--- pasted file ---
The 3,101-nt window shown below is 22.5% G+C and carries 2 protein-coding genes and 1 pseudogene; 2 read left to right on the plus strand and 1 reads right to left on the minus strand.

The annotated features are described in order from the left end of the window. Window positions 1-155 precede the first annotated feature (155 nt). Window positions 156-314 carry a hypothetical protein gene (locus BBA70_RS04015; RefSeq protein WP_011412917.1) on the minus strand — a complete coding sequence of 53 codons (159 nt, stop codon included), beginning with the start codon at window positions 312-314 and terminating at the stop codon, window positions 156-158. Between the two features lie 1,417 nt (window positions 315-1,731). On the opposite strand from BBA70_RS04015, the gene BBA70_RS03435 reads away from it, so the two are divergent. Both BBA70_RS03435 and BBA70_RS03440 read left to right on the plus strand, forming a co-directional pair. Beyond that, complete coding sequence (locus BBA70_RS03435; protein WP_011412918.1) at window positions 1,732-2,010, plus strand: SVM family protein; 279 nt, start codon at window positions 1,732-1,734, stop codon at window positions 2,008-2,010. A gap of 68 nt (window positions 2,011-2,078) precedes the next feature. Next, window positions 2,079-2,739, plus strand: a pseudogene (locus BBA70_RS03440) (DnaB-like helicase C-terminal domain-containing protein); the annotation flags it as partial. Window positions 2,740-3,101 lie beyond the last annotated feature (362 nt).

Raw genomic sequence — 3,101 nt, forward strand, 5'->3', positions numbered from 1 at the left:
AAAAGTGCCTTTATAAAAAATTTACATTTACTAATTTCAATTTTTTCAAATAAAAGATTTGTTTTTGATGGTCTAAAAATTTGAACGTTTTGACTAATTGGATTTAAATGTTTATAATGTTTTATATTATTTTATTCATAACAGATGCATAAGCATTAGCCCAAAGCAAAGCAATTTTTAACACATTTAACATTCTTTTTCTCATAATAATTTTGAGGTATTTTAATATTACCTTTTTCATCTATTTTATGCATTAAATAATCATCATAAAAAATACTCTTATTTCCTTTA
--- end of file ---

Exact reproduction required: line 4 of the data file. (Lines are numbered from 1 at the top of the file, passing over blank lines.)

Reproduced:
AAAAGTGCCTTTATAAAAAATTTACATTTACTAATTTCAATTTTTTCAAATAAAAGATTTGTTTTTGATGGTCTAAAAATTTGAACGTTTTGACTAATTGGATTTAAATGTTTATAATGTTTTATATTATTTTATTCATAACAGATGCATAAGCATTAGCCCAAAGCAAAGCAATTTTTAACACATTTAACATTCTTTTTCTCATAATAATTTTGAGGTATTTTAATATTACCTTTTTCATCTATTTTATGCATTAAATAATCATCATAAAAAATACTCTTATTTCCTTTA